The State Government have committed to building a new 8-12 high school in Whyalla, describing it as a ‘state-of-the-art facility for a town with a bright future’.
The investment, worth up to $100 million, reflects the town’s newfound confidence since the future of the Whyalla Steelworks was assured, following its sale to GFG Alliance.
The new site with new purpose-built facilities will allow the community’s three existing secondary schools – Edward John Eyre, Stuart and Whyalla High Schools – to come together, combining their traditions and heritage to create a new learning environment for local students.
The construction of the high school between the UniSA and TAFE SA campuses will facilitate the development of an innovative education hub attracting students from beyond Whyalla.
Member for Giles Eddie Hughes said the new school would smooth out the current secondary education system in Whyalla.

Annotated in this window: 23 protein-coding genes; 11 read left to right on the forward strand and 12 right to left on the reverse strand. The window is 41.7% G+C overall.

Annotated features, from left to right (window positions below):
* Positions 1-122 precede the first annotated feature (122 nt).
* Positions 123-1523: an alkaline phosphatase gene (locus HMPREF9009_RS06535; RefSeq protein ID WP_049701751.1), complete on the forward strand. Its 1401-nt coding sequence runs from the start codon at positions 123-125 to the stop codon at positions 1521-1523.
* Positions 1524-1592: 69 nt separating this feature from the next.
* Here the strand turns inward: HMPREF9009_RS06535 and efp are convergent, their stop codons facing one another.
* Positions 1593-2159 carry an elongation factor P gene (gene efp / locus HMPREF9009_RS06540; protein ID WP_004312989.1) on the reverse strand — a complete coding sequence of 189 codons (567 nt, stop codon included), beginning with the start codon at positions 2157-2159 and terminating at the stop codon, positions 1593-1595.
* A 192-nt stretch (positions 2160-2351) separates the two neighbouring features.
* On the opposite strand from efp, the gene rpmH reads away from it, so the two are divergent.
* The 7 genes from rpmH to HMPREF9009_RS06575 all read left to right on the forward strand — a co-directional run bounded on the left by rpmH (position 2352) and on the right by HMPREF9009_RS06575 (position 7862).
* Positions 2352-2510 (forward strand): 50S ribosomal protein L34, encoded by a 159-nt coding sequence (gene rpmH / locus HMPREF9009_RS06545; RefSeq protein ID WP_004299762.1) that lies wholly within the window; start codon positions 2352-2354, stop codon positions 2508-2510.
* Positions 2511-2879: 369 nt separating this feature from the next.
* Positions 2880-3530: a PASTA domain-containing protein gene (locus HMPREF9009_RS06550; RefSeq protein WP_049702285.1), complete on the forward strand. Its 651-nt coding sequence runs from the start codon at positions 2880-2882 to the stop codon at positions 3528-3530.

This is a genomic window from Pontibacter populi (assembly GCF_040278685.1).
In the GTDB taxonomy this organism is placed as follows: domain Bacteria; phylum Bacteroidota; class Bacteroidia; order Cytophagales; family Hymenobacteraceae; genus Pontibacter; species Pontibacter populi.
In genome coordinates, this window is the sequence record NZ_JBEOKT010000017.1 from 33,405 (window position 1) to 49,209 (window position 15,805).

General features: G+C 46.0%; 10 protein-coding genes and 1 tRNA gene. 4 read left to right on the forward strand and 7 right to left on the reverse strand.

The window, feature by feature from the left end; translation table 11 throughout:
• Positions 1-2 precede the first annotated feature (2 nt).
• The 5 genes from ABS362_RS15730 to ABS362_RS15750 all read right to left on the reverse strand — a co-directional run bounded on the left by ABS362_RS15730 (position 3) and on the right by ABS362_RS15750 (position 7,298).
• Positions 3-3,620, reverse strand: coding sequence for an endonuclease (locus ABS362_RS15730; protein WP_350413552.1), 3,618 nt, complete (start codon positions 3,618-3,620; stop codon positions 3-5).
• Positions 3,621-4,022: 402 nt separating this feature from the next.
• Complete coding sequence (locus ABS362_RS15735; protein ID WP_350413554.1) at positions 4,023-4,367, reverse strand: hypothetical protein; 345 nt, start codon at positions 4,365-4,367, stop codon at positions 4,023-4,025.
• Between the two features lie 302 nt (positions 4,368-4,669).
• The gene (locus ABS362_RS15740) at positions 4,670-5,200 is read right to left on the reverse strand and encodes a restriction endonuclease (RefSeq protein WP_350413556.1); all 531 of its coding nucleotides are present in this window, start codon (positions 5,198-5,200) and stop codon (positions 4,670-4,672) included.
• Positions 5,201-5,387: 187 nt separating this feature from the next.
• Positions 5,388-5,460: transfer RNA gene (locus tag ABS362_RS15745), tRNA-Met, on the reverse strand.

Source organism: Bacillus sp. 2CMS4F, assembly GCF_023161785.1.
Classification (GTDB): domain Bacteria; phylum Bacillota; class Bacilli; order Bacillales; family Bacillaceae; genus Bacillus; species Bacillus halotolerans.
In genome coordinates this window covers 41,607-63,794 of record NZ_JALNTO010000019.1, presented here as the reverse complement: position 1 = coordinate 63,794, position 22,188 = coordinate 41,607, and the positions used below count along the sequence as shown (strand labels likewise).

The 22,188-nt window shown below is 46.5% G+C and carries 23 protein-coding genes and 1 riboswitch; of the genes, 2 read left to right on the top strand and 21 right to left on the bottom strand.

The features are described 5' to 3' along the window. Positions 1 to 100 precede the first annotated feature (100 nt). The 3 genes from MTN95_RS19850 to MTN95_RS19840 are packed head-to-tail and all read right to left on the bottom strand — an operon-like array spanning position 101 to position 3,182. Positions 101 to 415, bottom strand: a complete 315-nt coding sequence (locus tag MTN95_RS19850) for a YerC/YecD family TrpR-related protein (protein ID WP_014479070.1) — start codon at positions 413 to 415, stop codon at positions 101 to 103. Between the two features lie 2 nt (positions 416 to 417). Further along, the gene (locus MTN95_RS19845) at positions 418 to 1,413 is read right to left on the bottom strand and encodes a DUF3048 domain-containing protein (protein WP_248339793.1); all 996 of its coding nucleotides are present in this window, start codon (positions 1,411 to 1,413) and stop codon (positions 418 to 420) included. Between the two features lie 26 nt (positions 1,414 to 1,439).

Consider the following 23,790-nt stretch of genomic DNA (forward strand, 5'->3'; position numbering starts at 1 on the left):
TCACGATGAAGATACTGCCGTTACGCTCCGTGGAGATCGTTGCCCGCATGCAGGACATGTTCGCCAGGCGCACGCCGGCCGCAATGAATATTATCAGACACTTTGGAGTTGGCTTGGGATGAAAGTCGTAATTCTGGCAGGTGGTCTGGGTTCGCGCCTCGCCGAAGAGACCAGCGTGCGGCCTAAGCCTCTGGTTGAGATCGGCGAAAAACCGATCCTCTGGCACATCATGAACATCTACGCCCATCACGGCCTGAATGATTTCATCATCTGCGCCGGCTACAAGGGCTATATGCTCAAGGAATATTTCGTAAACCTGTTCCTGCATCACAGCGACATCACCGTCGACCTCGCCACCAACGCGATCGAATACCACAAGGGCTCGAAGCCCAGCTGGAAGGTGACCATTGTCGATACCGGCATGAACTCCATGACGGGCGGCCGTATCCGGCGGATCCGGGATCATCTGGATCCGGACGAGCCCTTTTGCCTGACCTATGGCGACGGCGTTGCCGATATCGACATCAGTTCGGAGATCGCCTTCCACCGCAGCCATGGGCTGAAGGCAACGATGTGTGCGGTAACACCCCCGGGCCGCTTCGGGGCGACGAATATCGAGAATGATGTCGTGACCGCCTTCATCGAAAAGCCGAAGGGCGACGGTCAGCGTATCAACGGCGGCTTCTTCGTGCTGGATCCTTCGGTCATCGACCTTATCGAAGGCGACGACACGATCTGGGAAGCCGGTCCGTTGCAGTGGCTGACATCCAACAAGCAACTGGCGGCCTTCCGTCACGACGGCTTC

“All the educators that I have spoken to say the transition point between the two junior primary schools and the senior high school is a very bad model,” he said.
“For some students it can have a very negative impact.”
Mr Hughes said there were several plans for the sites left behind by EJEHS, Stuart High and Whyalla High.
“Eyre High lends itself to becoming a major sporting hub and Whyalla High has fantastic potential. The state owns all the land from the Farrell Street lookout down to the beach,” he said.
“We have an opportunity with the confidence that is growing in Whyalla to have a look at a range of options for that area, so that’s an exciting prospect.
“Stuart Primary School will continue to function at the current site, while there has been some early discussion with non-government and government agencies about the potential to be near their clients in that part of the city.”
The new high school will benefit from potential shared use of facilities with UniSA and TAFE SA and will encourage tertiary pathways for Whyalla secondary students.
A range of local stakeholders were involved with the process, which included extensive community consultation. The new school will be built using a PPP (public, private partnership) process.